Thursday, February 25, 2016

Project Update: Some Tweaking Needed

As I've slowly moved back out to the shop, I've had time to notice a few things that need improvement. One that I will definitely work on today is a small separation beginning to show between the ceiling and the top of the go-bar deck. This is not good, particularly if I'm standing under it when it decides to pull free and crash down onto whatever's below it. You can see the potential disaster in the photo below.

The plan is to purchase a 3 1/2" inch carriage bolt and get the offending corners drilled and screwed in tonight.

Another nagging issue is with the throat plate that came with the Grizzly 10" table saw. Like the miter gauge, it's proving to be practically useless. I had picked up some ash to slice up and use for go-bars and got around to ripping it all up last night. One thing I noticed is that the throat plate is recessed too much, which allows the wood being pushed through to tilt and rub against the saw blade during the cut. Now, I like the pleasant smell of gently burning wood as much as the next guy, just not in my shop while I'm cutting wood.

This piece of ash was pretty great and I ended up cutting the bars to 5/8" x 3/4". Unfortunately, the go-bars I cut from it are now all decorated with unintended pyrography. And it's not that pretty.

Sure, they'll work just fine for clamping, yet I will have to look at those burn marks every time I use them from now until they disintegrate. To mitigate against future pyrography, I'm going to alter a zero-clearance throat plate I made from some of the Goby Free Box walnut I picked up months ago to accommodate the riving knife and use that plate 99% of the time moving forward. Fortunately, I possess a seemingly limitless capacity for ignoring that which is unsightly - my impending mortality, a possible Trump Presidency, burn marks on my go-bars. I can do this.

On a completely unrelated, happier, note, I rummaged through a toolbox Random Roger Green left before I came down with the creeping crud. The man owns some amazing tools that belong in the top drawer of any shop in the world. In this case, I pulled out an enormous chisel, a couple of planes, a nice auger bit, and some other trinkets.

Just holding the tools in my hands was quite motivating. Motivating enough, in fact, that I took a crack at smoothing one of the workbench leg tops a bit so I could start cutting the tenon into it. Yeah, it's on its side. No, it didn't hinder my work. It was on the assembly table, so I swung it around, clamped it, and went to town.

I did experience a little tearout, but nothing too bad. Of course, I posted this photo on the book of the face and got about 15 suggestions about how to do it better, most of which were really helpful. At the end of the day, I just need to smooth these a bit because I'll be cutting them of sufficient depth that they'll stick up a bit when the top is slid on. I can just trim them flush then and all will be well. Regardless, it was a little progress.

Until next time...

Tuesday, February 23, 2016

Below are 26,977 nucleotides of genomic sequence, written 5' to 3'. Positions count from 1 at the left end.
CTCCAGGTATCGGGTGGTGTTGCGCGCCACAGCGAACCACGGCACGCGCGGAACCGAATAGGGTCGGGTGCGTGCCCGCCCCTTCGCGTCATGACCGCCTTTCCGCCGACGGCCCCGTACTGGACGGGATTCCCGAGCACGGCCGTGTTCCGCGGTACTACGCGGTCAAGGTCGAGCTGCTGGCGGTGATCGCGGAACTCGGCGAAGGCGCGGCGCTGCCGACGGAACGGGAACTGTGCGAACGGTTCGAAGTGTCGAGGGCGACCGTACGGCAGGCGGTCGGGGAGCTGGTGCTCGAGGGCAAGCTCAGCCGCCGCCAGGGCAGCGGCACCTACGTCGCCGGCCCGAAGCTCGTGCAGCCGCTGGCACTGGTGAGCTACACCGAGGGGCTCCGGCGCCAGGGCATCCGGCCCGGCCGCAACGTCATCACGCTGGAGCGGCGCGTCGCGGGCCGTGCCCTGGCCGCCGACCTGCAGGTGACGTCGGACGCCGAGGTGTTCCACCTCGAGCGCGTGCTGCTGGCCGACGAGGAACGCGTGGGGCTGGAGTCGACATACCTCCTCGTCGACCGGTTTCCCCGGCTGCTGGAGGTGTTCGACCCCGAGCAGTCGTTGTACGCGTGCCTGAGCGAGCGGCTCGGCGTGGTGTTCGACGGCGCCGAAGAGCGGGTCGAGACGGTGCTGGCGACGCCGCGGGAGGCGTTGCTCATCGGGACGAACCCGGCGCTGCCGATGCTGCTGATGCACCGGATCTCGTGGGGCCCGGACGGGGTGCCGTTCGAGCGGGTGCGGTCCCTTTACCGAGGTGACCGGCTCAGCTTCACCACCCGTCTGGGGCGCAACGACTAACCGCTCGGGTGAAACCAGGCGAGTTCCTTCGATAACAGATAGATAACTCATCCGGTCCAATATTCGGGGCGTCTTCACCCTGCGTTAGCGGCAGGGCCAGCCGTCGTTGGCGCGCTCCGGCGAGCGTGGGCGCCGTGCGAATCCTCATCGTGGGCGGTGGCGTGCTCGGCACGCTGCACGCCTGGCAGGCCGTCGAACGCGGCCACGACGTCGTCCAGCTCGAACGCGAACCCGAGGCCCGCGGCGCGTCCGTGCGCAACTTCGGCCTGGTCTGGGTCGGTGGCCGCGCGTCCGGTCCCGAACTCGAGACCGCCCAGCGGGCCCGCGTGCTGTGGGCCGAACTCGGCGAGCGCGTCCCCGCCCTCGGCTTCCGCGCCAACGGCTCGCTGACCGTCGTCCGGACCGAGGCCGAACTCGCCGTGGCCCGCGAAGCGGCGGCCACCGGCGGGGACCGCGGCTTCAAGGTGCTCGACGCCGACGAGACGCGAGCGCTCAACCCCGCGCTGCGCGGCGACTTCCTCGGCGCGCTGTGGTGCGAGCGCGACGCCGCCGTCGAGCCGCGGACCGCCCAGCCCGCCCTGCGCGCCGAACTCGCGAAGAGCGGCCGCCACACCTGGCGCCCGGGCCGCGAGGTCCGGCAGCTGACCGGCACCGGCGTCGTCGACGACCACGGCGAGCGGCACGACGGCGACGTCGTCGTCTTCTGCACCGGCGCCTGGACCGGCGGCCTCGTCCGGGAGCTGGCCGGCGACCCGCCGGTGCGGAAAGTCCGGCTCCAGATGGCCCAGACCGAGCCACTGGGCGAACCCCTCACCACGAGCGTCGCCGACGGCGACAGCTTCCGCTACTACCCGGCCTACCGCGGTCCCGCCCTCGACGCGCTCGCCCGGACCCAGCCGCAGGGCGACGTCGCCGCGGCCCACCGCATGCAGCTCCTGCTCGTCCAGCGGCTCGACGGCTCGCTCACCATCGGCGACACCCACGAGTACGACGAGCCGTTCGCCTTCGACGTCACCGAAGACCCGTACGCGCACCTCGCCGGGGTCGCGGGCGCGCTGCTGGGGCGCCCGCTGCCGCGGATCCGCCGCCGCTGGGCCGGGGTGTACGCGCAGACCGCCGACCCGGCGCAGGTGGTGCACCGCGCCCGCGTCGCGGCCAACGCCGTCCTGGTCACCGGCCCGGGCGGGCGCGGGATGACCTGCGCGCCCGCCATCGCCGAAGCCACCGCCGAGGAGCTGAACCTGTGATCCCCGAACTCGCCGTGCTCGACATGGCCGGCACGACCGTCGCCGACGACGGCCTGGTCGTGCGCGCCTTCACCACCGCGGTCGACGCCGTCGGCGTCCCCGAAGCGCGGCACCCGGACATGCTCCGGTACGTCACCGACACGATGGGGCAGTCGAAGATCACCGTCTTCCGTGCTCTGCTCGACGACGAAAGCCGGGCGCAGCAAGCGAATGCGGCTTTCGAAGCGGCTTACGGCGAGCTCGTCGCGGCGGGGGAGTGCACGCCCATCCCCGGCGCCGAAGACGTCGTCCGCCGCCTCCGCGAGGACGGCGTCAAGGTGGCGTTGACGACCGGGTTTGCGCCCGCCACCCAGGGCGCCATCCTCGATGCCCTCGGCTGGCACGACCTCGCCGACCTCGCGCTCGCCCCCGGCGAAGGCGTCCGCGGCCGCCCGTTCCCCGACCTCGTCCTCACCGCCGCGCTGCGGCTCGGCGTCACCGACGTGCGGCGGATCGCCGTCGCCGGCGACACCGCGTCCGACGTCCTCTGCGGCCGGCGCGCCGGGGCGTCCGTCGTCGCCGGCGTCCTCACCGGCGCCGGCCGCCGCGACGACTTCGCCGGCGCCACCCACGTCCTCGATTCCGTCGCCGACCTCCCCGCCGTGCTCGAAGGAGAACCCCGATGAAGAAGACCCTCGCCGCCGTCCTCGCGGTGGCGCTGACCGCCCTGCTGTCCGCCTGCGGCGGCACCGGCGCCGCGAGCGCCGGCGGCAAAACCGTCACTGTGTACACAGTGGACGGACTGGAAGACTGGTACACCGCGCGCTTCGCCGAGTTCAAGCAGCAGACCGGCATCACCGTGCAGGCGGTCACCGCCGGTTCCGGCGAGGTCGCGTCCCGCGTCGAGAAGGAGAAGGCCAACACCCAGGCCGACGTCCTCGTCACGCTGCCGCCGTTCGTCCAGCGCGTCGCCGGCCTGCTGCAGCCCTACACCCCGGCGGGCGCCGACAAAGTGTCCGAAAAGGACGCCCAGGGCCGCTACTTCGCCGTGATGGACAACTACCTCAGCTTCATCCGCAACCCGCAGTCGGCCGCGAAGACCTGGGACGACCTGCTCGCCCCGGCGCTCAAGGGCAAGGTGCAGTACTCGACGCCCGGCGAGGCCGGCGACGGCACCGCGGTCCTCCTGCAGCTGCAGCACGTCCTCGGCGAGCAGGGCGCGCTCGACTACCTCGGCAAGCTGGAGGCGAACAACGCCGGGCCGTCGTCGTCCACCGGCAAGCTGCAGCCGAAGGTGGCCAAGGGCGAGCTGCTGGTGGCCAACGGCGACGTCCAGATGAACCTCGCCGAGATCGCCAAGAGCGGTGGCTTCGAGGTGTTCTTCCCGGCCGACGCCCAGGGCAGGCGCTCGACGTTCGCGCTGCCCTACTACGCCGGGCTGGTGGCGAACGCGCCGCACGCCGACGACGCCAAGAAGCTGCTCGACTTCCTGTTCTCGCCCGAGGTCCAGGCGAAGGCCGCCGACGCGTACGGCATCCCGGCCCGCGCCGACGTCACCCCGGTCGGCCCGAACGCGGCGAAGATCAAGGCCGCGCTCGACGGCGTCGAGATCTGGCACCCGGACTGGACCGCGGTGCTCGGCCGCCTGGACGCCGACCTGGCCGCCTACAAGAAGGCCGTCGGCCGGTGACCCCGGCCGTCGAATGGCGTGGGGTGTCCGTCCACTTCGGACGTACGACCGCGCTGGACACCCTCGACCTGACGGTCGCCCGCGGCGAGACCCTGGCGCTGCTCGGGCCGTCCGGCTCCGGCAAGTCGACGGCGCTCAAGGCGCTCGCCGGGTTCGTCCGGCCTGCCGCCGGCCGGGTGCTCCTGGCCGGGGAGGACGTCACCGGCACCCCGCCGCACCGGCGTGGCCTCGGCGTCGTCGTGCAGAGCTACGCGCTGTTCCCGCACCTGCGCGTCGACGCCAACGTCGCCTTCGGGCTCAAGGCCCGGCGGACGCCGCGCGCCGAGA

Project Update: Back at It, Sorta

As I've entered my second week of illness, I'm actually starting to feel a little better. Well enough, really, to get back out into the shop in spurts. The first thing I turned my attention to was the dust collection situation. I sold the big, clunky Delta dust collector on Craigslist a couple of weeks ago and rolled the money into a compact unit that fits nicely under the right wing of the table saw. Along with this, I purchased a flexible hose that extends from 4' to 21', which allows me to stretch it all over the two-car, and I picked up an accessory pack that allows me to fit a handle on one end of the hose with an adapter on each of the tools.

So far, so good.

The next task will be to assemble the two shelving units I recently purchased from Home Depot that will allow me to further organize the shop to clear some space for the Roubo-style workbench. Once I get things organized, I'll jump back on the bench so I can, ultimately, get back to completing the instrument.

Until next time...

Friday, February 19, 2016

Project Update: Still a Sick Puppy

Last Saturday, I took my cold to a performance of French harpsichord music by Owen Daly on an instrument of his own making: a beautiful French two-manual instrument "after the harpsichord by Jean-Claude Goujon, a fake Ruckers made in Paris 'sometime before 1749,' rebuilt with an enlarged compass at some point, and then extensively butchered in 1784 by one Swane (signed 'Swanen,' but the consensus is that this is simply the dative form of his German name) who chopped out the gap to make room for four registers. Originally, the compass was something like GG, AA (no GG#)-d’’’. Later stretched to the current 'standard' five octave FF-f’’’" (Quoted from Owen).

The performance was for the Western Early Keyboard Association at Reed College here in beautiful Portland. The instrument stands as a testament to Owen's skill as a maker - it was his third build dated 1984 and has hardily stood the test of time. I was fortunate enough to help him load it in and out, as well as watch him prepare with a little warmup.

Now, I have never really been a big fan of French Baroque music in general and I told Owen as much a few weeks before his performance (I do this sort of thing quite often - open mouth, insert foot). I suppose this is related to my experience with the French organ works that I find at times shrill and a little too "frilly" for my taste. In short, French Baroque music just never resonated with me. Until now. I found the Couperin and Rameau on Owen's program to be quite pleasant. Heck, I almost liked it.

Along with some excellent playing, Owen was generous enough to speak and take questions about the history of the instrument, as well as its tuning, Stephen Birkett's brass wire, and his music selections. It was a pleasant and energizing afternoon, indeed.

Unfortunately, I'm still a bit under the weather. This, combined with the build-out of the Roubo-style workbench, has prevented any progress on the instrument over the last couple of weeks. The only thing I accomplished in that time was to receive an Incra 1000HD miter gauge I ordered on eBay a few weeks ago.